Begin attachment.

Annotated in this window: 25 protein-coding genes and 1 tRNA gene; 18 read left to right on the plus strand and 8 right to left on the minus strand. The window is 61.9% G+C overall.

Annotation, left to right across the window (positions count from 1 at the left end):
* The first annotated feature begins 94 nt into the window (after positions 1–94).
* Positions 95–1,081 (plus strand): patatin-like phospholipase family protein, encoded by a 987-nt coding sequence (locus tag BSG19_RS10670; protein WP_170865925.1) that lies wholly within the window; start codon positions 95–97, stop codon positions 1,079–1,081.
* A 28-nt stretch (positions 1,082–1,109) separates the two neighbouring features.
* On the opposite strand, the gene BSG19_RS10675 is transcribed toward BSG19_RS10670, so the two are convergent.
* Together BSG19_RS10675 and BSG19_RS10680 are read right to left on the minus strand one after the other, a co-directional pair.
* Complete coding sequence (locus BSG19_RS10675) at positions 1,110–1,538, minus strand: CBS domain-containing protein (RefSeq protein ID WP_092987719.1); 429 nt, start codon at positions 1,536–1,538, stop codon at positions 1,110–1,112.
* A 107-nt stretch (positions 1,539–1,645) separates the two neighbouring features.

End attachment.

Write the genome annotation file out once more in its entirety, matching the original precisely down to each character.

Annotated in this window: 25 protein-coding genes and 1 tRNA gene; 18 read left to right on the plus strand and 8 right to left on the minus strand. The window is 61.9% G+C overall.

Annotation, left to right across the window (positions count from 1 at the left end):
* The first annotated feature begins 94 nt into the window (after positions 1–94).
* Positions 95–1,081 (plus strand): patatin-like phospholipase family protein, encoded by a 987-nt coding sequence (locus tag BSG19_RS10670; protein WP_170865925.1) that lies wholly within the window; start codon positions 95–97, stop codon positions 1,079–1,081.
* A 28-nt stretch (positions 1,082–1,109) separates the two neighbouring features.
* On the opposite strand, the gene BSG19_RS10675 is transcribed toward BSG19_RS10670, so the two are convergent.
* Together BSG19_RS10675 and BSG19_RS10680 are read right to left on the minus strand one after the other, a co-directional pair.
* Complete coding sequence (locus BSG19_RS10675) at positions 1,110–1,538, minus strand: CBS domain-containing protein (RefSeq protein ID WP_092987719.1); 429 nt, start codon at positions 1,536–1,538, stop codon at positions 1,110–1,112.
* A 107-nt stretch (positions 1,539–1,645) separates the two neighbouring features.